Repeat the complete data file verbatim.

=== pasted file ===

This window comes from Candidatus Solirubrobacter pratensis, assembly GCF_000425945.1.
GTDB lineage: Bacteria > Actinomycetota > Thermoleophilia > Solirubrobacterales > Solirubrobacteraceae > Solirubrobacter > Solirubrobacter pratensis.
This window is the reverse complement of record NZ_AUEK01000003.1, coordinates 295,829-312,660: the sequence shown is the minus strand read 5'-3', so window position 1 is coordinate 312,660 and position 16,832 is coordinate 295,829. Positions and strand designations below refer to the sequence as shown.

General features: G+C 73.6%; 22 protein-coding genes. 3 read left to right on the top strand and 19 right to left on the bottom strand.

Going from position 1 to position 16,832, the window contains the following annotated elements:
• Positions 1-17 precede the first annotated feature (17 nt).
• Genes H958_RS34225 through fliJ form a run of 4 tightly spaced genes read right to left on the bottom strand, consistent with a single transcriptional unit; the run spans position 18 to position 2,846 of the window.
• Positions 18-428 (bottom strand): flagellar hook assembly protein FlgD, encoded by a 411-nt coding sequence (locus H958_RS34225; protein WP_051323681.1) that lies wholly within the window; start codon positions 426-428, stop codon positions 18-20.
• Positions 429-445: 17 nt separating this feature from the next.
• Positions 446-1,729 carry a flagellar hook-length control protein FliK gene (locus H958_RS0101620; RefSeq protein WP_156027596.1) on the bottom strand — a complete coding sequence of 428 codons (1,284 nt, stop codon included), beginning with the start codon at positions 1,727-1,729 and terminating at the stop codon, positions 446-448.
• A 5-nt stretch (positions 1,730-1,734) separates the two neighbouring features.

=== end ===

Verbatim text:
This window comes from Candidatus Solirubrobacter pratensis, assembly GCF_000425945.1.
GTDB lineage: Bacteria > Actinomycetota > Thermoleophilia > Solirubrobacterales > Solirubrobacteraceae > Solirubrobacter > Solirubrobacter pratensis.
This window is the reverse complement of record NZ_AUEK01000003.1, coordinates 295,829-312,660: the sequence shown is the minus strand read 5'-3', so window position 1 is coordinate 312,660 and position 16,832 is coordinate 295,829. Positions and strand designations below refer to the sequence as shown.

General features: G+C 73.6%; 22 protein-coding genes. 3 read left to right on the top strand and 19 right to left on the bottom strand.

Going from position 1 to position 16,832, the window contains the following annotated elements:
• Positions 1-17 precede the first annotated feature (17 nt).
• Genes H958_RS34225 through fliJ form a run of 4 tightly spaced genes read right to left on the bottom strand, consistent with a single transcriptional unit; the run spans position 18 to position 2,846 of the window.
• Positions 18-428 (bottom strand): flagellar hook assembly protein FlgD, encoded by a 411-nt coding sequence (locus H958_RS34225; protein WP_051323681.1) that lies wholly within the window; start codon positions 426-428, stop codon positions 18-20.
• Positions 429-445: 17 nt separating this feature from the next.
• Positions 446-1,729 carry a flagellar hook-length control protein FliK gene (locus H958_RS0101620; RefSeq protein WP_156027596.1) on the bottom strand — a complete coding sequence of 428 codons (1,284 nt, stop codon included), beginning with the start codon at positions 1,727-1,729 and terminating at the stop codon, positions 446-448.
• A 5-nt stretch (positions 1,730-1,734) separates the two neighbouring features.